The coaming is the edging that you can find around the cockpit. It is a watertight sealing that is used to attach the spray skirt to the boat.

You should note that not all kayaks have coaming because not all boats have a spray skirt. 

Grab handles 

Pretty much every kayak that you will look at will have two grab handles. They are located on opposite ends of the boat, and they make it easy to carry with two people.

If you have ever tried to carry a kayak without using the grab handles, you know how difficult that can be. Using grab handles significantly eases the process. 

Typically, grab handles are small rope loops on the far ends of the kayak. They can be plastic holds in some situations as well. 

The seat 

The seat should be the simplest part of the boat to understand. It sits inside the cockpit every time, but it can come in a few different forms.

Notably, there are built in, removable, soft, cushioned, and hard seats.

The type of seat you get comes down to personal preference, and as a result, it is something you should consider when looking at kayaks. 

Foot pegs and rails 

The vast majority of kayaks will have foot pegs inside the boat. They serve as braces to help you stay balanced and in control of the boat.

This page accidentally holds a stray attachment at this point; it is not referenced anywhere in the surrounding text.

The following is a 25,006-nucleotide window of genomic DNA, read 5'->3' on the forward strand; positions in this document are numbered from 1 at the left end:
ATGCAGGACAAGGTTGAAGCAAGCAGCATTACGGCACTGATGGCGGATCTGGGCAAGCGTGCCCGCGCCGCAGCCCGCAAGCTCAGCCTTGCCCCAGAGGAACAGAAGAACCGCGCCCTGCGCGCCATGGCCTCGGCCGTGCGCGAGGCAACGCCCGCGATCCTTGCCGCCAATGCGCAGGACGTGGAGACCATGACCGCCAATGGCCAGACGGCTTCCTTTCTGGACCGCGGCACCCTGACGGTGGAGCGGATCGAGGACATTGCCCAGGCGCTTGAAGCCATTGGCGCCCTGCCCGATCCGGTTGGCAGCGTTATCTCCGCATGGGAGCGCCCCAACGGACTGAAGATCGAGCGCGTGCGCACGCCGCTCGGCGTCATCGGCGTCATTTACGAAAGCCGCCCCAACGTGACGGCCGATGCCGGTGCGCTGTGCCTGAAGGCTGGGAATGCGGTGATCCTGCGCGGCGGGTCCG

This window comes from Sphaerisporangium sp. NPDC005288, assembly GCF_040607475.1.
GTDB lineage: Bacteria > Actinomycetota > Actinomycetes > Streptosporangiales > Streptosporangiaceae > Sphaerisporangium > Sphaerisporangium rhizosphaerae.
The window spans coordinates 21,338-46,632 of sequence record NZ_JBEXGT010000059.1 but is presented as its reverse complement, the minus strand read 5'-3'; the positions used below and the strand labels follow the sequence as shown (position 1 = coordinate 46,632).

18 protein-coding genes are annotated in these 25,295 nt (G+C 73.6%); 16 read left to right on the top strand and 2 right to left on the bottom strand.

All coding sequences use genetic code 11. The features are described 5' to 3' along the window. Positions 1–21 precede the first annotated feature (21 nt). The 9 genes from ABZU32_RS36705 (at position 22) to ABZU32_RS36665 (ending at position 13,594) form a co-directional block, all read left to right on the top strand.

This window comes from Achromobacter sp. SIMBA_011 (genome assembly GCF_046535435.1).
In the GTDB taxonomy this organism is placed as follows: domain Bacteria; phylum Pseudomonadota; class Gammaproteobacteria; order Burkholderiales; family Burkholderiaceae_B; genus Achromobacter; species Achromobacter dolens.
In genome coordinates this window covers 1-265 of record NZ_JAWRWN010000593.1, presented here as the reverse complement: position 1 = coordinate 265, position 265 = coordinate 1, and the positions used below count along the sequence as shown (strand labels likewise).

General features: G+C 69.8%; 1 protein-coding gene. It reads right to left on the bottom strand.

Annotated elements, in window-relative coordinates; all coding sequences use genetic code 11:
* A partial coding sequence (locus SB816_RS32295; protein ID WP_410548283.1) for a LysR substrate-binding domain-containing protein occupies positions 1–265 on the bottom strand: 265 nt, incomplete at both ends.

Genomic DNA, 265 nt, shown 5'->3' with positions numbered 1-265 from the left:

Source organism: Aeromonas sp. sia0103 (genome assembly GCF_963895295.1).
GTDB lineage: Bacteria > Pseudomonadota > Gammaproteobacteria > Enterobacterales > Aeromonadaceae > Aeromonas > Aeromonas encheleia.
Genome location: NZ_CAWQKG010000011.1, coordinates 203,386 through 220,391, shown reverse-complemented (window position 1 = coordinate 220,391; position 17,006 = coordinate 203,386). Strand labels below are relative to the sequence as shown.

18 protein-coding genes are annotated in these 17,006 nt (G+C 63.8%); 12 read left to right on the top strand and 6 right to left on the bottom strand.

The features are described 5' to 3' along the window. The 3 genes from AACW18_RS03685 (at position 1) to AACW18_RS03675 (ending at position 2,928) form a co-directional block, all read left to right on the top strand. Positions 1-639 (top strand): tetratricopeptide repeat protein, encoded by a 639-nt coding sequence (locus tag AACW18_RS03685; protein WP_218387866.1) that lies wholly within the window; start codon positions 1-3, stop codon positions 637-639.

Some foot pegs are stationary, whereas others are adjustable and can be moved along a rail to better suit the length of your legs.

If your kayak does not come with foot pegs, they can easily be installed. 

Bulkheads 

Bulkheads are compartments that can be found at either end of your kayak. They serve as watertight storage for your valuables and supplies.

If you are planning on bringing electronics like your phone with you out on the water, you can keep them safe in the bulkhead.

You just need to make sure you do not exceed the kayak weight limit

Additionally, the bulkhead makes it so that if your kayak flips, it is not completely filled with water. As a result, it is easier to drain your kayak when you get back to land, and it is less likely that it will sink. 

Hatches and hatch covers 

Typically, sea kayaks will come with two or three hatches. These are openings that can be found on the deck of the boat.

They are sealed with rubber hatches to keep water out. You can keep your extra supplies in these sections of the kayak. 

Rudder 

Some but not all kayaks will come with a rudder.

A rudder is a blade that is attached to the end of your kayak. In choppy waters, they are very useful in helping you maintain control of your boat. 

Final thoughts

When you go out to purchase your first kayak, you do not need to know the names of every section of every type of kayak on the market.

That being said, it can be helpful to have some knowledge of what you are going to buy beforehand. That way, if the person working at the store asks you any questions, you will be prepared and they can more efficiently help you find a kayak that suits your needs.

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Jakob Staudal

I love to spend time outside and reconnect with nature every now and then and cut-off all the noise from social media and everyday life.